Yes, you can sit on Alicia’s Guest Chair or Cary’s Office Sofa, from furniture retailer Mitchell Gold + Bob Williams.
For the networks, Brochstein says, the goal isn’t just selling products, but getting more butts on those sofas, watching their shows.
“It is reminding you that the show is on and that you love it and wow, isn’t that a great look?” he says.
Fans of the AMC hit “Mad Men” may have had that thought walking by Banana Republic at the mall a while back. A line of clothing inspired by that show sold well for a while, says analyst Wendy Liebmann with WSL Strategic Retail.
“Then it faded pretty quickly,” she says. “For fashion, you know, it’s all fast and furious.”
One the other hand, demand for the products can outlast the shows, says the licensing association’s Marty Brochstein. Thanks to Netflix, people just getting into AMC’s “Breaking Bad” may still want a licensed hazmat suit for Halloween, even though the show ended a year ago.
“No, it just doesn’t make sense!”
Ken Symon – a leading light in the campaign against Scottish independence - sounds incredulous as he discusses the separatists’ currency plan. He’s baffled that they want to break away from the United Kingdom, but carry on using the British pound.
“Does that amount to independence?” Symon asks over a mug of tea in Glasgow at the "No" campaign's headquarters. “They would keep the Bank of England with the Governor of the Bank appointed by the UK government. It just doesn't make sense.”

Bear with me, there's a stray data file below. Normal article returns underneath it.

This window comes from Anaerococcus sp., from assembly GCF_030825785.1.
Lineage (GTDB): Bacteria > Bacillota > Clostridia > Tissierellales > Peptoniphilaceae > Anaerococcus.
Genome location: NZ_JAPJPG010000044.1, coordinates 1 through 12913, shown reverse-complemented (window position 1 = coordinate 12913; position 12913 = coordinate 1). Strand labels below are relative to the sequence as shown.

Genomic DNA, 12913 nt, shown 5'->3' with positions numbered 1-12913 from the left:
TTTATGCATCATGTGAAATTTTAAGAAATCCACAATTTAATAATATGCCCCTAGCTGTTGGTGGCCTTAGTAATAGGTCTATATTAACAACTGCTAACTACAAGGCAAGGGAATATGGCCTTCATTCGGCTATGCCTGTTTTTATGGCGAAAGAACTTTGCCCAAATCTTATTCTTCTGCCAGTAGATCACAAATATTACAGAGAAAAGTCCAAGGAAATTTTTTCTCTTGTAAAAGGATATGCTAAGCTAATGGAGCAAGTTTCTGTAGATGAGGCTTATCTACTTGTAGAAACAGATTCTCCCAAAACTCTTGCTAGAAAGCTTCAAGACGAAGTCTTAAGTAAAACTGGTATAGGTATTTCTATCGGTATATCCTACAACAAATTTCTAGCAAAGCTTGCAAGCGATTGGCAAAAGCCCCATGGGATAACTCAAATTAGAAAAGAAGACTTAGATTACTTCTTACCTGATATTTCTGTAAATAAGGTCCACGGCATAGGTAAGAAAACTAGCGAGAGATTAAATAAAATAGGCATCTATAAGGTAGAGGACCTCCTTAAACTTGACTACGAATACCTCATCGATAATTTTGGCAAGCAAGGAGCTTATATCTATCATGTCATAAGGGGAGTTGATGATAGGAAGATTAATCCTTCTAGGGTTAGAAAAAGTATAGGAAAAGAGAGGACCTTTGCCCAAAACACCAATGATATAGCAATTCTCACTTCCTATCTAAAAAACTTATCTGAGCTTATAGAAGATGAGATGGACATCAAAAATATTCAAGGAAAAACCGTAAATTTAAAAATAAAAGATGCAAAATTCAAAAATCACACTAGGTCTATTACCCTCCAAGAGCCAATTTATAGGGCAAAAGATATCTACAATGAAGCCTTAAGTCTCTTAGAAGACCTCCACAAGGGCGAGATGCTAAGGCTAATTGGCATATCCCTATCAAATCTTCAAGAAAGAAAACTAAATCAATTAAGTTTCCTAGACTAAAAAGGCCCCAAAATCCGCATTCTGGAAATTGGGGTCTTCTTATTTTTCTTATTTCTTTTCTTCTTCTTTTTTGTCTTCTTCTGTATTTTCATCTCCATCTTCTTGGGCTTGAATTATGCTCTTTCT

“Yes, it does make perfect sense!" says Mike Danson at the "Yes" campaign headquarters a few blocks away. Danson –an economics professor and pro-independence activist – insists it would be sensible to retain the pound after independence. "It would benefit both Scotland and the rest of the UK,” he says. “ After all, we have a cross border trading relationship worth $180 billion a year. It wouldn’t make sense for either of us to have all the transaction costs of using a different currency.”
But there is a problem with the Yes campaign’s currency plan: The rest of the UK has given a resounding response to the proposal : "No!"
The leaders of the UK’s three main political parties and a majority of the people of England,Wales and Northern Ireland, according to opinion polls, have rejected the plan. And they have been supported by some eminent international economists.
“Look at what’s already happened in Europe,” argues Nobel Prize winner and Princeton professor, Paul Krugman . “We have an unprecedented experiment in sharing a currency without being part of the same country. And it’s a disaster. The euro area is doing worse this time around than it did in the 1930s.”
Scotland’s independence campaigners are unfazed by this analysis, or by the opposition of the UK’s main political parties.
"It’s not for them to say we can or cannot have the pound," says Mike Danson. "It’s a shared asset. It’s as much Scotland’s pound as it is England's or Wales'."
Even if Scotland has left the UK?
“Yes,” he insists. “It’s a shared asset that’s up for negotiation.”
Danson says Scotland’s got the whip hand. If the rest of the UK refuses to share the pound, then the newly independent country may walk away from its share of the UK’s $2 trillion national debt.
The currency question remains critical. Unless it is resolved a vote for independence on Thursday could bring turmoil to Scotland... and the rest of the UK.